The iPhone is the pride and joy of Apple -- and it contributes a big part to the company's bottom line. Apple doesn't manufacture any of the components and it doesn't even assemble them into the final product -- all of that work is outsourced, to Samsung, Foxconn, Micron, Texas Instruments, AKM Semiconductor, and others -- but it does stock the phone in its many retail locations and in its online store, where it sells them to the masses, making more than $350 on average per unit.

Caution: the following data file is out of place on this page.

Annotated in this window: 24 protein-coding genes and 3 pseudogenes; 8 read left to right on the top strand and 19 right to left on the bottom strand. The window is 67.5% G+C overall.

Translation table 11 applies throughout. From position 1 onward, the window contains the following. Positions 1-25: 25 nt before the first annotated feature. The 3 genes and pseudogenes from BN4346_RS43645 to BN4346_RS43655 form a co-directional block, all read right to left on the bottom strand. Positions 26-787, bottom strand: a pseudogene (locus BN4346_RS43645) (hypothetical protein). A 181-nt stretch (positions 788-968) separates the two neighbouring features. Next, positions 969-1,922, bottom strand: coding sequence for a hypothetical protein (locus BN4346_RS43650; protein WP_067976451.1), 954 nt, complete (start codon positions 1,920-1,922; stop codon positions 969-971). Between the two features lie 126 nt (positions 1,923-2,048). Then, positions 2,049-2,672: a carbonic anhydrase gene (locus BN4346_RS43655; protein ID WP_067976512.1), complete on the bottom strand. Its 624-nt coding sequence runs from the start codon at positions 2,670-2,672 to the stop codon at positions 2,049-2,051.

Based on data from iSuppi, a market research firm, Mobile Phone Tracker built the infographic below, which slices up Apple's prized product to show you how much each component of the smartphone costs and where it comes from. What's more shocking here than the amount Apple is making on every iPhone it sells is how much Samsung contributes to the construction of one of its biggest rivals. "Apple is one of Samsung's largest customers, and Samsung is one of Apple's biggest suppliers," the Economist points out. "This is actually part of Samsung's business model: acting as a supplier of components for others gives it the scale to produce its own products more cheaply. For its part, Apple is happy to let other firms handle component production and assembly, because that leaves it free to concentrate on its strengths: designing elegant, easy-to-use combinations of hardware, software and services."